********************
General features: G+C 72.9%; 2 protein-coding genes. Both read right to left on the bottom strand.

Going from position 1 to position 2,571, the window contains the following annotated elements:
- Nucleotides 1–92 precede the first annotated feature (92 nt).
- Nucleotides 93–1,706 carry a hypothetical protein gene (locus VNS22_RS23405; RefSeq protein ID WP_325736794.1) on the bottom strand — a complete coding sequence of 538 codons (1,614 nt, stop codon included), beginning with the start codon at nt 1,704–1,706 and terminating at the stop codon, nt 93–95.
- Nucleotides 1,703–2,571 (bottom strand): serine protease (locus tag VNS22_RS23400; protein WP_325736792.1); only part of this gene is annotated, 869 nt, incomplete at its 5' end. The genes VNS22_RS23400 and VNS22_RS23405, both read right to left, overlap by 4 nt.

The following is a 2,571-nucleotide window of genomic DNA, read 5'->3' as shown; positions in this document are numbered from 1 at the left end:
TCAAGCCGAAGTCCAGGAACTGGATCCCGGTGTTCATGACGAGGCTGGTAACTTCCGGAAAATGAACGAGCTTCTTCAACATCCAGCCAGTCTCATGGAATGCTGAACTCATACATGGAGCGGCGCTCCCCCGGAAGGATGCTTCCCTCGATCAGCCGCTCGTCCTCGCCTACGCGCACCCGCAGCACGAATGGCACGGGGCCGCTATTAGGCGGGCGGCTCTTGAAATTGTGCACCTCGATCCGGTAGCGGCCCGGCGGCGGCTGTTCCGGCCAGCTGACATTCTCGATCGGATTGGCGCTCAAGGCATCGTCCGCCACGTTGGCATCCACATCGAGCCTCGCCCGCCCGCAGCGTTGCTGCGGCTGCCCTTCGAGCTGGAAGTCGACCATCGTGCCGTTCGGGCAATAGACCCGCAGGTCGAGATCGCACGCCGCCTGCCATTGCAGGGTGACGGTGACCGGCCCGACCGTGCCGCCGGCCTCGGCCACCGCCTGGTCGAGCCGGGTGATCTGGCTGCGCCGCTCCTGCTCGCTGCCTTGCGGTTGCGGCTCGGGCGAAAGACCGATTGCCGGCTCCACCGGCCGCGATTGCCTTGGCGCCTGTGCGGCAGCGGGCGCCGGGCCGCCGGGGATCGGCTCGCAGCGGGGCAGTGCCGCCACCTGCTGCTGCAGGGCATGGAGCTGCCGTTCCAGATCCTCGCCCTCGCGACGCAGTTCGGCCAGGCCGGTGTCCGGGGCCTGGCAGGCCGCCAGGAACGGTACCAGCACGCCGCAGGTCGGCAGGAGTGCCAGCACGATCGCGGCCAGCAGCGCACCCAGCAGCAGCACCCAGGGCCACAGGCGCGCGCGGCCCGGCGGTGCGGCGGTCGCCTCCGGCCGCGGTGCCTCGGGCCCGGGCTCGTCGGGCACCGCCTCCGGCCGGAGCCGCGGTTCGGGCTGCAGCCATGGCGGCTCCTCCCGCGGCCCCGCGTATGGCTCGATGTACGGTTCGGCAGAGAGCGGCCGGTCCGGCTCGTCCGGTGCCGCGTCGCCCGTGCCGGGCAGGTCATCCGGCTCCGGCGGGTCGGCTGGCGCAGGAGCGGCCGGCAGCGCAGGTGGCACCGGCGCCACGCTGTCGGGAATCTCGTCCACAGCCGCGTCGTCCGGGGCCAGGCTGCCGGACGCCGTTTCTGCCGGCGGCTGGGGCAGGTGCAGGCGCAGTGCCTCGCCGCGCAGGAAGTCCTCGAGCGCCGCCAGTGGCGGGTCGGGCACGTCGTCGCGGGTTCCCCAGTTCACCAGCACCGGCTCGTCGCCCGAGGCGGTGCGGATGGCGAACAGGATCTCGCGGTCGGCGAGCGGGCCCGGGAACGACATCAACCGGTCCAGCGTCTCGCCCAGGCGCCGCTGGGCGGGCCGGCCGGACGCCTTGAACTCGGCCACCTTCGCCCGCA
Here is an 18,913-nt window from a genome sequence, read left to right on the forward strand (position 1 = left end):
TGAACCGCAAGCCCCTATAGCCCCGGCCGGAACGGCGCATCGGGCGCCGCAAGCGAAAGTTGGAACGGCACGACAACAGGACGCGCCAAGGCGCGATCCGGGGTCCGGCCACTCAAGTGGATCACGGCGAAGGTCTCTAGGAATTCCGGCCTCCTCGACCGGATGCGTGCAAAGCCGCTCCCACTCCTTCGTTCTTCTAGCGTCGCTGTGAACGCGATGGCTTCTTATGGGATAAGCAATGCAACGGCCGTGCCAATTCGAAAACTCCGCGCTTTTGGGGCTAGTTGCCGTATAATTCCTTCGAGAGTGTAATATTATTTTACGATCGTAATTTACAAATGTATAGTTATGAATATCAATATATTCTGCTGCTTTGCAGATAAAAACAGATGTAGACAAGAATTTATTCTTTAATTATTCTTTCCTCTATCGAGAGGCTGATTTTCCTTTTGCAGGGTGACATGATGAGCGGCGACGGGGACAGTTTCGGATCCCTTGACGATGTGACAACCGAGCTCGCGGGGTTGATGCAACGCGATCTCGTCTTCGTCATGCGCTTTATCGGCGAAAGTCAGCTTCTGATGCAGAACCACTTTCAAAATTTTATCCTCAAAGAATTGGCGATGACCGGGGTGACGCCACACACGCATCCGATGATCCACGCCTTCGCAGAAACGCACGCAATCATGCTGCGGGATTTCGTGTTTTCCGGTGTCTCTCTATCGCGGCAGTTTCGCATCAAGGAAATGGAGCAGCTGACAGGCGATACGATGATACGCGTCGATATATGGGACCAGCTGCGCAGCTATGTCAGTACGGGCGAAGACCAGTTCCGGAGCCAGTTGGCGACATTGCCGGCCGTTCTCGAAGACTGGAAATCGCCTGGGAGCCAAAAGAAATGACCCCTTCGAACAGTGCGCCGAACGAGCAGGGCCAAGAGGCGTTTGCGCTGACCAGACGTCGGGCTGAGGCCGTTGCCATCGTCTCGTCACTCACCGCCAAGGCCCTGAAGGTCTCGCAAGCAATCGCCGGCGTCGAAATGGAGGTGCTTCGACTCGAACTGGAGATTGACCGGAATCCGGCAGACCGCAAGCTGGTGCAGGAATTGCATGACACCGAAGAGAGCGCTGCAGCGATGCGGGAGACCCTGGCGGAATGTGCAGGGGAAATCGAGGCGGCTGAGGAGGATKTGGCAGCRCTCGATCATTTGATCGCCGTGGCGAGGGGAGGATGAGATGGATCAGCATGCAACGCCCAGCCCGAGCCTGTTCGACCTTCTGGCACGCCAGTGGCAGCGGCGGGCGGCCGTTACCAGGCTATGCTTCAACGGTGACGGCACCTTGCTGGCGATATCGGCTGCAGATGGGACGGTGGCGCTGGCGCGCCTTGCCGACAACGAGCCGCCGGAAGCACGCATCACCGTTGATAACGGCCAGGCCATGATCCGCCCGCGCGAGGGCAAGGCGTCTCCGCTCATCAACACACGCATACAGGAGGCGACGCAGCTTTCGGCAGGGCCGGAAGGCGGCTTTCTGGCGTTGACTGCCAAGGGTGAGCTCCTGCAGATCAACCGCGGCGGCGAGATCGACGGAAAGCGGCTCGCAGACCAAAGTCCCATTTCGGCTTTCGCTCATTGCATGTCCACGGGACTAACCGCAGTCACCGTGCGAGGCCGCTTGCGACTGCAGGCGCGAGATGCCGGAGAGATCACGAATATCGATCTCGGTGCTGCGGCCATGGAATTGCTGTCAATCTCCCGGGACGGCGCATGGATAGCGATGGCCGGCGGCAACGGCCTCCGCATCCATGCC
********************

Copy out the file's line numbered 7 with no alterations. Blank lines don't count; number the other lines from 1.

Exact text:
TCAAGCCGAAGTCCAGGAACTGGATCCCGGTGTTCATGACGAGGCTGGTAACTTCCGGAAAATGAACGAGCTTCTTCAACATCCAGCCAGTCTCATGGAATGCTGAACTCATACATGGAGCGGCGCTCCCCCGGAAGGATGCTTCCCTCGATCAGCCGCTCGTCCTCGCCTACGCGCACCCGCAGCACGAATGGCACGGGGCCGCTATTAGGCGGGCGGCTCTTGAAATTGTGCACCTCGATCCGGTAGCGGCCCGGCGGCGGCTGTTCCGGCCAGCTGACATTCTCGATCGGATTGGCGCTCAAGGCATCGTCCGCCACGTTGGCATCCACATCGAGCCTCGCCCGCCCGCAGCGTTGCTGCGGCTGCCCTTCGAGCTGGAAGTCGACCATCGTGCCGTTCGGGCAATAGACCCGCAGGTCGAGATCGCACGCCGCCTGCCATTGCAGGGTGACGGTGACCGGCCCGACCGTGCCGCCGGCCTCGGCCACCGCCTGGTCGAGCCGGGTGATCTGGCTGCGCCGCTCCTGCTCGCTGCCTTGCGGTTGCGGCTCGGGCGAAAGACCGATTGCCGGCTCCACCGGCCGCGATTGCCTTGGCGCCTGTGCGGCAGCGGGCGCCGGGCCGCCGGGGATCGGCTCGCAGCGGGGCAGTGCCGCCACCTGCTGCTGCAGGGCATGGAGCTGCCGTTCCAGATCCTCGCCCTCGCGACGCAGTTCGGCCAGGCCGGTGTCCGGGGCCTGGCAGGCCGCCAGGAACGGTACCAGCACGCCGCAGGTCGGCAGGAGTGCCAGCACGATCGCGGCCAGCAGCGCACCCAGCAGCAGCACCCAGGGCCACAGGCGCGCGCGGCCCGGCGGTGCGGCGGTCGCCTCCGGCCGCGGTGCCTCGGGCCCGGGCTCGTCGGGCACCGCCTCCGGCCGGAGCCGCGGTTCGGGCTGCAGCCATGGCGGCTCCTCCCGCGGCCCCGCGTATGGCTCGATGTACGGTTCGGCAGAGAGCGGCCGGTCCGGCTCGTCCGGTGCCGCGTCGCCCGTGCCGGGCAGGTCATCCGGCTCCGGCGGGTCGGCTGGCGCAGGAGCGGCCGGCAGCGCAGGTGGCACCGGCGCCACGCTGTCGGGAATCTCGTCCACAGCCGCGTCGTCCGGGGCCAGGCTGCCGGACGCCGTTTCTGCCGGCGGCTGGGGCAGGTGCAGGCGCAGTGCCTCGCCGCGCAGGAAGTCCTCGAGCGCCGCCAGTGGCGGGTCGGGCACGTCGTCGCGGGTTCCCCAGTTCACCAGCACCGGCTCGTCGCCCGAGGCGGTGCGGATGGCGAACAGGATCTCGCGGTCGGCGAGCGGGCCCGGGAACGACATCAACCGGTCCAGCGTCTCGCCCAGGCGCCGCTGGGCGGGCCGGCCGGACGCCTTGAACTCGGCCACCTTCGCCCGCA